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Cabbage an unsung hero of New York agriculture

Empire State ranks in top three of national production

By Diego Flammini, Farms.com

People in New York and around the USA are eating cabbage and it’s proving to be an important part of the state’s agriculture.

“New York is well known for its maple syrup, its dairy products, its apples and its farm-based beverages, but the cabbage industry here is huge and it sometimes doesn’t get nearly the recognition it deserves,” said Agriculture Commissioner Richard Ball. “As a grower, cabbage is one of my favorite vegetables to grow.  The value-added products that are produced by New York cabbages can be seen on tables across the globe throughout the year.”

Commissioner Ball used some stats to further his complimenting of cabbage.

Green and purple cabbage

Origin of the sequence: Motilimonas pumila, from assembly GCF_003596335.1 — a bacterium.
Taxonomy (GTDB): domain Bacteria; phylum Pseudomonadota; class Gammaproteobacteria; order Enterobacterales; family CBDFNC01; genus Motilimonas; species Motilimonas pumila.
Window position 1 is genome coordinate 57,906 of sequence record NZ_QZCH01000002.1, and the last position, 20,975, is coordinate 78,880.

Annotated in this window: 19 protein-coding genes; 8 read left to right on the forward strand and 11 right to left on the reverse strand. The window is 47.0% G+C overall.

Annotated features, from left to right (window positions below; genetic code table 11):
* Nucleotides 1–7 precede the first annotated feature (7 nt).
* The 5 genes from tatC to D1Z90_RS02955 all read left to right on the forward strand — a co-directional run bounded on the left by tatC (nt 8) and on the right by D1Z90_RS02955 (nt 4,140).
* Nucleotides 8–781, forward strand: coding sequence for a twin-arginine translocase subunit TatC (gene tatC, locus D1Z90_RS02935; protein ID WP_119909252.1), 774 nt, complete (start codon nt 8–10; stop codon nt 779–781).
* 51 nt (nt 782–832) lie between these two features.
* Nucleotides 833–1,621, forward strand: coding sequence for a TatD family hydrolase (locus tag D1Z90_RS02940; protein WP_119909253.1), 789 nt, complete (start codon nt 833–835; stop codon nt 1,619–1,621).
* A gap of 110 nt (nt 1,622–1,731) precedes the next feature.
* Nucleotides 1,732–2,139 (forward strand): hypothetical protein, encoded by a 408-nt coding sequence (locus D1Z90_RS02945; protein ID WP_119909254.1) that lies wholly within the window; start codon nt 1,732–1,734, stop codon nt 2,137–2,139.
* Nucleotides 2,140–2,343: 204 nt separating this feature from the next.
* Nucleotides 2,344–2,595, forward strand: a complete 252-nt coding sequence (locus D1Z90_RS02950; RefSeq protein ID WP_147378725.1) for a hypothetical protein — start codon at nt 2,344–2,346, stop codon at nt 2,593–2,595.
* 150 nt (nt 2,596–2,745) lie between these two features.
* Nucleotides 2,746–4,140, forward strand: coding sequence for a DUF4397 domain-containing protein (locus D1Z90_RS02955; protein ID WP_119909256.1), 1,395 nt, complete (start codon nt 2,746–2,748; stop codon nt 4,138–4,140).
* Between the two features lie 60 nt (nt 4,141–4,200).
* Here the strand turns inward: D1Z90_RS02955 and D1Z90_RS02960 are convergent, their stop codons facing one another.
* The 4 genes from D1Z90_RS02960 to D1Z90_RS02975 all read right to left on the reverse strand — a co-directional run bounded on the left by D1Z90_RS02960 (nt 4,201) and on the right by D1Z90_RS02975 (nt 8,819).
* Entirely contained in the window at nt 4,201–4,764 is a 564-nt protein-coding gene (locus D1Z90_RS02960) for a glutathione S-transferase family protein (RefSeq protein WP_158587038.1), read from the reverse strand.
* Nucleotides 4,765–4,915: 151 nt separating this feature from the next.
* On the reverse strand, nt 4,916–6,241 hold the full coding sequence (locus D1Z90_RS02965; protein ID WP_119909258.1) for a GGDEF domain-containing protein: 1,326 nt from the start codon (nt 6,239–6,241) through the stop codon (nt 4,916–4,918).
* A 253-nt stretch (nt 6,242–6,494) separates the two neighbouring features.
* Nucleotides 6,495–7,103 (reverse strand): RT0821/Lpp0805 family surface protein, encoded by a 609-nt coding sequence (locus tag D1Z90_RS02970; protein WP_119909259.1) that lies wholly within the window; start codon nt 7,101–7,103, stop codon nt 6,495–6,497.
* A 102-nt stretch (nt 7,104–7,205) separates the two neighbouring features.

In 2014, the state harvested around 8,300 acres of cabbage valued at more than $72 million. Cabbage is responsible for more than a fifth of New York’s entire vegetable industry.

What makes New York a good place to grow cabbage is the cooler climate of the Finger Lakes region and Western NY.

“Our region tends to stay cooler in the summertime with a fair amount of natural rainfall, which cabbage tends to soak up pretty well,” said Eric Hansen, Co-owner of Hansen Family Farms which farms around 700 acres of cabbage. “We start harvesting in July and we don’t stop until the end of the fall.”

The top producing cabbage states in America according to the Agricultural Marketing Resource Center are California, New York and Florida.

The 2010 Agricultural Statistics Manual suggests those three states produced 12 million cwt (hundredweight) of cabbage, equal to 53% of the entire cabbage crop for 2009.


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